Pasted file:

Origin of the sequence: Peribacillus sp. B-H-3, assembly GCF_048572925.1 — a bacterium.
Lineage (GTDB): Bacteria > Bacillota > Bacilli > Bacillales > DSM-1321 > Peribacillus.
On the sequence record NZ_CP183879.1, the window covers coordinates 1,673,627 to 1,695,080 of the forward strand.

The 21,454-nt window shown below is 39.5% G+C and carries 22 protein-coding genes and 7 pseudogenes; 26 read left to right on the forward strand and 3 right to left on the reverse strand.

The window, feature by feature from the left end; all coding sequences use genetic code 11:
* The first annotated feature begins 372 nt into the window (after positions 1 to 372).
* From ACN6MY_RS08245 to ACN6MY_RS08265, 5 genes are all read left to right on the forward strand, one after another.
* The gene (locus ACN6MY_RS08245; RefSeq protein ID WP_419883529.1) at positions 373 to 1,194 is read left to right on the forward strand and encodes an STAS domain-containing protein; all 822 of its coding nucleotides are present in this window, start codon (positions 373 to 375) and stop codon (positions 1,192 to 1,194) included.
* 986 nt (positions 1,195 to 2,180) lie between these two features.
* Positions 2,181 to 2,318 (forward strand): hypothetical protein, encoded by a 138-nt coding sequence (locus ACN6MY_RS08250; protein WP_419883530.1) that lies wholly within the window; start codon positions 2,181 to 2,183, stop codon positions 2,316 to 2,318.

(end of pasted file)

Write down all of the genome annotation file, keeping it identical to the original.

Origin of the sequence: Peribacillus sp. B-H-3, assembly GCF_048572925.1 — a bacterium.
Lineage (GTDB): Bacteria > Bacillota > Bacilli > Bacillales > DSM-1321 > Peribacillus.
On the sequence record NZ_CP183879.1, the window covers coordinates 1,673,627 to 1,695,080 of the forward strand.

The 21,454-nt window shown below is 39.5% G+C and carries 22 protein-coding genes and 7 pseudogenes; 26 read left to right on the forward strand and 3 right to left on the reverse strand.

The window, feature by feature from the left end; all coding sequences use genetic code 11:
* The first annotated feature begins 372 nt into the window (after positions 1 to 372).
* From ACN6MY_RS08245 to ACN6MY_RS08265, 5 genes are all read left to right on the forward strand, one after another.
* The gene (locus ACN6MY_RS08245; RefSeq protein ID WP_419883529.1) at positions 373 to 1,194 is read left to right on the forward strand and encodes an STAS domain-containing protein; all 822 of its coding nucleotides are present in this window, start codon (positions 373 to 375) and stop codon (positions 1,192 to 1,194) included.
* 986 nt (positions 1,195 to 2,180) lie between these two features.
* Positions 2,181 to 2,318 (forward strand): hypothetical protein, encoded by a 138-nt coding sequence (locus ACN6MY_RS08250; protein WP_419883530.1) that lies wholly within the window; start codon positions 2,181 to 2,183, stop codon positions 2,316 to 2,318.